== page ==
Spousal Labor Supply, Caregiving, and the Value of Disability Insurance
Department of Economics Working Papers from McMaster University
For married couples, spousal labor supply can act as a household insurance mechanism against one spouse’s earnings shock. This paper evaluates the insurance value of the Social Security Disability Insurance (SSDI) program among married households when wives face a time allocation problem between market hours and spousal care following their husbands’ disability. Using an event study approach, I find that while there is a sizable increase in wives’ working hours after their husbands’ job displacement, wives’ labor supply responses to their husbands’ disability are small, and instead, a considerable amount of time is spent in spousal care. I develop and estimate a dynamic structural model of married households and find that incorporating time loss due to spousal care increases the insurance value of SSDI relative to its costs. Furthermore, policy reforms such as supplementary caregiving benefits can improve social welfare.
Keywords: disability; social security; added worker effect; caregiving (search for similar items in EconPapers)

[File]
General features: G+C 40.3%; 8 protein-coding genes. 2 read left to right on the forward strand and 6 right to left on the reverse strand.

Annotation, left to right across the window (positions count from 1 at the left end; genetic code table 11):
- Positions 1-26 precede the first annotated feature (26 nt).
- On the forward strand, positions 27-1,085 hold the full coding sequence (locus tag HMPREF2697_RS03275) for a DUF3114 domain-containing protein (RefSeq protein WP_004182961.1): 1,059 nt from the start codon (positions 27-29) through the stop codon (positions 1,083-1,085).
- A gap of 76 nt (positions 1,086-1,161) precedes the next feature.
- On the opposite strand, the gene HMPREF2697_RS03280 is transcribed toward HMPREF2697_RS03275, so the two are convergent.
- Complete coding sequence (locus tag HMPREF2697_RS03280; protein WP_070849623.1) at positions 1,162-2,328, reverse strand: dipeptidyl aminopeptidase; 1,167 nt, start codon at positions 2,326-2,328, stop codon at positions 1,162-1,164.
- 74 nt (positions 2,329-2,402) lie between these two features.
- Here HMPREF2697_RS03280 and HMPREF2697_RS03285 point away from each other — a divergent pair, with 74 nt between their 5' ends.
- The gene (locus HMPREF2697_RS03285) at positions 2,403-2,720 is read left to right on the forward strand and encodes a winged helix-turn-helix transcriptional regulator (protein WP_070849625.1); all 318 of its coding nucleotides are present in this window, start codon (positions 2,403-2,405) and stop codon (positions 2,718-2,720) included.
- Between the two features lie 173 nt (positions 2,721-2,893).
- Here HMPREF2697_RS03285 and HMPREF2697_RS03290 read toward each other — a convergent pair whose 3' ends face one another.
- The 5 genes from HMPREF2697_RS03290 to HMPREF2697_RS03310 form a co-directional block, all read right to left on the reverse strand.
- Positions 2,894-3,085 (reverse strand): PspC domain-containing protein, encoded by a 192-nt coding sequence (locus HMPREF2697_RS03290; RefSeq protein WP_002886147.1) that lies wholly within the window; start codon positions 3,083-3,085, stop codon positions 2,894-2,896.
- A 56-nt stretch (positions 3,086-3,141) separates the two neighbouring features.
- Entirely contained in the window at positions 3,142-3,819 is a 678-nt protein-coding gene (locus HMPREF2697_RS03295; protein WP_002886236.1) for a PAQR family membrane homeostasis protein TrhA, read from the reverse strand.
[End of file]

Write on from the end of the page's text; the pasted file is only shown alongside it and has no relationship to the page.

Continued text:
JEL-codes: D13 D15 H53 H55 I38 J22 (search for similar items in EconPapers)
Pages: 57 pages
New Economics Papers: this item is included in nep-dem, nep-hea, nep-ias and nep-lma
References: View references in EconPapers View complete reference list from CitEc
Citations: View citations in EconPapers (2) Track citations by RSS feed
Downloads: (external link)
This item may be available elsewhere in EconPapers: Search for items with the same title.
Export reference: BibTeX
RIS (EndNote, ProCite, RefMan)
Persistent link: https://EconPapers.repec.org/RePEc:mcm:deptwp:2020-08
Access Statistics for this paper
More papers in Department of Economics Working Papers from McMaster University Contact information at EDIRC.
Bibliographic data for series maintained by ().